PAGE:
“but what shocked me to no end was what I heard about the current conditions at McFarland for Roosevelt students”

Photo from Roosevelt HS renovation via Department of General Services

From an email:

“Good Morning Neighbors,

Last night I attended the meeting at McFarland regarding Roosevelt’s delayed opening. They delays didn’t surprise me, but what shocked me to no end was what I heard about the current conditions at McFarland for Roosevelt students.

Our teens are being taught in an environment that no one should be expected to learn in, or teach in. According to the parents, students and staff present, the bathrooms don’t work, nor does the HVAC, there are not ample facilities for the athletics teams, and most shocking there is a rat infestation bad enough that the students have named the rats – Bigboy and Hunchback. I wrote an article about it that goes into more detail this morning that you can read here if you are so inclined.

In the meantime, I have also written to Mayor Bowser, Councilman Todd and Chancellor Henderson, imploring one simple thing: if you’re going to keep these kids in the McFarland building for another year, make the building habitable.

There is no reason these problems can’t be addressed over the summer, and our children deserve that. Please take a minute to lend your voice to this! I don’t have a current Roosevelt student, and I’m not sure at this point if my children will go there or not – it’s not about me or MY kids. We all, as a community, have a duty to ensure EVERY child receives a wonderful, quality education in a safe environment. It doesn’t matter if they are your children or not. There is power in numbers and we must use our power to help these kids.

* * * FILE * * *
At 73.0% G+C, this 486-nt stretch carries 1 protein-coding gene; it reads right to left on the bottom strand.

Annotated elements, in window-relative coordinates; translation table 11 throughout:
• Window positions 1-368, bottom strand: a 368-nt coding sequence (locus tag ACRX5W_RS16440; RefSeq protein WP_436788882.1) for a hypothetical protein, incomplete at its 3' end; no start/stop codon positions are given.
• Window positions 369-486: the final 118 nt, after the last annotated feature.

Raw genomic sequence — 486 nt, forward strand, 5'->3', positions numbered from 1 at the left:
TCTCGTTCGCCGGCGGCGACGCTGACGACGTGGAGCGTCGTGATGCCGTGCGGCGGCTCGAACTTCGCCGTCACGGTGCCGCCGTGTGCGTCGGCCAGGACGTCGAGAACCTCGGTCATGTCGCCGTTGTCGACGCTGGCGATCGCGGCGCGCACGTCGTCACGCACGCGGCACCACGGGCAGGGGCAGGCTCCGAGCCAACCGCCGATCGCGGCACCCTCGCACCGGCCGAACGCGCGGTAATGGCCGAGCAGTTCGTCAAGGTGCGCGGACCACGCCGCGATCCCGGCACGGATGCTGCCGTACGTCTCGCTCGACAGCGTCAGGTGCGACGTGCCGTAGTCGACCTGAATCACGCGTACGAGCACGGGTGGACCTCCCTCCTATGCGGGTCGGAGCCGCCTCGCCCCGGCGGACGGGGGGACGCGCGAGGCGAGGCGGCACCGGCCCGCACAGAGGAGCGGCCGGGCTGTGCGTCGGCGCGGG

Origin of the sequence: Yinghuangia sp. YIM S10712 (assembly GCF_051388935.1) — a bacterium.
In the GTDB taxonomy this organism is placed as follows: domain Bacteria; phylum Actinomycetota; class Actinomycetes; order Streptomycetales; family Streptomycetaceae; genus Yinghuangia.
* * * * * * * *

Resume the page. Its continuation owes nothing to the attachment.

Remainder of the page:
I am asking you to reach out to the Mayor, the Council, DCPS, the media (if you have contacts) and anyone else that can help. Below is the letter I sent. Feel free to use it in part or whole or as a reference. I have zero pride of authorship here. I just want to see these kids treated right.

Thanks in advance, and please spread the word.

Lisa Jackson”

8 Comment

  • gotryit


    These are our kids in our community. This is our chance to stand up for their educational opportunities.

  • Anonomnom

    Really good job doing this, and thank you PoP for posting. I do not have kids, but went to DCPS when I was a kid and knew that some of the facilities were dicey, but nothing like this. Its unacceptable. PoP readers should start posting this on Bowser et al’s social media pages to see if they can get some sort of response/public attention.

    • CM Todd has already responded via the Petworth listserve, and has scheduled a walk-through with the Dep Mayor of Education and DGS. I was very much against Todd, but he has surprisingly been pretty responsive so far. Let’s hope he’s not just giving lip-service, but at least that’s still more than our previous CM gave.

      • I’d love to see where this stands a week from now. I sincerely hope he is effective at things like this.

  • This is appalling. It’s no wonder families leave DC when their kids get old enough for Jr High and Highschool.